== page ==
So I inverted the love triangle paradigm to make the guy the center, which oddly enough was still sexist. And I got to thinking: what is it about love triangles that makes women look so bad? Because the women are often defined only by their desire for the man, and differentiated only by the degree to which they are a good fit with the man. It was clear that, in order to avoid being sexist, I needed to approach the situation with a gentle touch, avoiding shallow motivations and stereotypical characters. Oh, but by no means does that mean a character can't be shallow, just as long as the shallowness is a well-established element of their character (ahem, Kristina, ahem) and makes sense within the context of the book's greater universe. But most importantly, I needed to avoid using Andrew to define either of the women. I feel like I accomplished that by developing the women before Andrew was even a character, but what if I defined the man by the women in his life?

Andrew isn't a particularly likeable person. He's a cheater, for one. But worse off, he's lying to himself about who he is in order to impress a girl. His entire character is defined by the women in his life. If he were a female character, I would be roasted alive for being absurdly sexist. But as I wrote this pathetic creature into existence, I started to sympathize. I too chased after a girl who wasn't interested in me, and nearly wasted a good chunk of my high school life doing so. I latched onto the idea of a character who has sacrificed so much of himself to impress a woman who sees him as a status symbol and nothing more, and built the rest from there.

But I never really came around to sympathizing with Andrew until I wrote the scene where he says goodbye to Corinne. I saw all the sacrifice he had given to Kristina, and how somewhere along the way the baggage of that sacrifice meant he couldn't let go of her and love the woman who actually loved him back for who he was. It was heartbreakingly dumb, but understandable at the same time. It's like a gambler being unable to stop himself from betting over and over because he's already lost so much already. From the outside, it's clearly the wrong choice, but mentally he's had to justify those sacrifices for years. Eventually, the weight of the sacrifices he made to stay with Kristina was what kept him tied to her, rather than any sort of love. So because of that weight he made the wrong choice, and everyone suffered for it.

I won't say much more, but Andrew's developed a lot inside my head since his creation. Like Jessica and all the other living characters from The Tide Washed Her Away, he returns in my next book. As of the end of The Tide Washed Her Away, he and Kristina are still a couple. But, I hate the idea of characters who don't grow as a series progresses, so expect both Andrew and Kristina to have changed somewhat by the beginning of They Hid In The Snowstorm (working title). You can't be engaged to one person and fall in love with another without consequences to your relationship with your fiancee, unless of course she really never loved you in the first place. But if your fiancee never loved you, is that a relationship worth continuing for Andrew or Kristina? And how has Andrew changed now that he's had time to process Corinne's death without also being treated as a suspect? Hmm.... These are things I think about as I drive to work in the morning, and hope I remember when I sit down to write 14 hours later after my daughter and wife have gone to bed.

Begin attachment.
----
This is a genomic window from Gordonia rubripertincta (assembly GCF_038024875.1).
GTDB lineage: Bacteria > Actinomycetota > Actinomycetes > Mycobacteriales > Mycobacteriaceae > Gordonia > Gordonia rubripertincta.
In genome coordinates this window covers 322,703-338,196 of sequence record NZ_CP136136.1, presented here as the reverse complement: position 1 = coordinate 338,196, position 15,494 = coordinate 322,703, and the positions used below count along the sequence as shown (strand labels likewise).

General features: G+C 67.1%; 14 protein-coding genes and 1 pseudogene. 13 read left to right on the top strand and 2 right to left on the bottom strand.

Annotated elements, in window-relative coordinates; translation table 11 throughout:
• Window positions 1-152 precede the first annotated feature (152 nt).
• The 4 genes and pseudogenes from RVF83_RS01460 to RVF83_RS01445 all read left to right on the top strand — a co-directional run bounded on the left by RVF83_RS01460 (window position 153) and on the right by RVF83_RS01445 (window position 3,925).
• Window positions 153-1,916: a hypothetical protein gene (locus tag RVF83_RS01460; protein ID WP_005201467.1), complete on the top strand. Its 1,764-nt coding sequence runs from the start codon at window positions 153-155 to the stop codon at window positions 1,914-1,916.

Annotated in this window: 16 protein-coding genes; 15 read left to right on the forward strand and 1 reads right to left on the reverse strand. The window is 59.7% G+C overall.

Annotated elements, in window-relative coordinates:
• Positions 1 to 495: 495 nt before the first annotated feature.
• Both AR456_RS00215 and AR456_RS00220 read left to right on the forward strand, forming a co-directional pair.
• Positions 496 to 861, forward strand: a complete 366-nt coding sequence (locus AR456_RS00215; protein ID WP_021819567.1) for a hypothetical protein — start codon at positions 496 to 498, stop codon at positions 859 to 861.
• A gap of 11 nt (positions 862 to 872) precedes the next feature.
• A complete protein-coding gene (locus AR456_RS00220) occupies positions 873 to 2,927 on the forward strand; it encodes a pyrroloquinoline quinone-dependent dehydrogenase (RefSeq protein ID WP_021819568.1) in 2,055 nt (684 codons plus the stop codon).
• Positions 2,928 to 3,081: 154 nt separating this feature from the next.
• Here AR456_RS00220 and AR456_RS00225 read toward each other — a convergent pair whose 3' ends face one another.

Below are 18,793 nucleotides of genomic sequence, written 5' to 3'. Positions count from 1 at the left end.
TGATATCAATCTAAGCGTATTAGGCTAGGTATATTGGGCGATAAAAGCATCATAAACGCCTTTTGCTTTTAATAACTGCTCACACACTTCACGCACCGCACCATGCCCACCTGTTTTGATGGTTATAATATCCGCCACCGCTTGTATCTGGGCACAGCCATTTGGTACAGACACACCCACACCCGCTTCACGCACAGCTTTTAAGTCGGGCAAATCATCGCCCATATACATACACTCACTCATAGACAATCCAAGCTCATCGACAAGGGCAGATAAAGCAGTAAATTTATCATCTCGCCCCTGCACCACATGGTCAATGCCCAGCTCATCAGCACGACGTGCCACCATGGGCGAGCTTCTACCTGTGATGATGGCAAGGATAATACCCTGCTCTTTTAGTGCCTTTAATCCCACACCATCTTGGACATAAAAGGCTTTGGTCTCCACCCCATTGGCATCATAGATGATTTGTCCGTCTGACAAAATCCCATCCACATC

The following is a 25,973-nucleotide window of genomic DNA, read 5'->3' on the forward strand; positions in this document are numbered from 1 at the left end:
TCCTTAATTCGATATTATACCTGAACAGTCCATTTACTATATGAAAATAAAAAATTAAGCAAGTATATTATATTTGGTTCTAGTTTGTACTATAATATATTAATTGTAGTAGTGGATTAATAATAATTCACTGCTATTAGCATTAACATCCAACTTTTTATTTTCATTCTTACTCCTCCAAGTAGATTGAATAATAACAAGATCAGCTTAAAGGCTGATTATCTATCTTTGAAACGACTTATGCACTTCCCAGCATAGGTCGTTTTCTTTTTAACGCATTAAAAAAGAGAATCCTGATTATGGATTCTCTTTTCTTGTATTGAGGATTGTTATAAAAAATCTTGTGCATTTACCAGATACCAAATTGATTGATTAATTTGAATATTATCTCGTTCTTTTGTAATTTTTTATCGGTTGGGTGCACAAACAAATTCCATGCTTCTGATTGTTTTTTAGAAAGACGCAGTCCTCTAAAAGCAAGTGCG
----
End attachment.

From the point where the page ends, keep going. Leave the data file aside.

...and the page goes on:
Wednesday, March 9, 2016

Character Origins: Jessica Carter

So, I've talked about how my characters are composites based on multiple people I know, but what exactly is my process for creating these people? The answer is, there is no process. Each character is different. Over the next few posts, I'm going to talk about characters from my first book and how they came to be.

Spoilers, maybe.

The very first incarnation of the "Jessica Carter" character is far removed from the mystery genre where she is now the neutral (re: intentionally milquetoast) center of my murder mystery series. Actually, she was the main character in a science fiction novel I never managed to write more than a single chapter of before scrapping and moving on.

In the first chapter, I introduced a female starship captain who had been dishonorably discharged from military service under dubious circumstances (which were never really fleshed out). She has been unemployed for some time and in the first chapter is riding a space elevator up to the main spaceport of Earth for a job interview with an interstellar shipping company.

I wrote that chapter sometime in 2010, then came back to it in early 2011 briefly where I tried to resurrect the project (oh, how many unfinished novels I have sitting on my hard drive, too broken to ever be made into something more than a shard of a story). Because I had met an amazingly confident, capable woman during an international work trip, I decided it would be fun to give the character her name: Jessica. After all, I wanted to write about strong female characters, and that name fit in my mental space at the time.

Years later, when I set out to write a murder mystery with the intent to actually finish and publish, I developed the characters Corinne, Andrew and Kristina long before I had a central character in mind. While browsing my old works for unused names, I came across the starship captain Jessica and realized she would be a perfect fit for my central character (and the fact that she shares a name with my wife's favorite murder-solving character didn't hurt). The idea of her being a disgraced starship captain would work well for a personal conflict with the character, and was reworked so that she ended up being an out-of-work Millennial. Later, I sought to invert the popular image of Millennials to have her be a former success who was only late in her 20's returning home to live with her parent rather than never having lived on her own.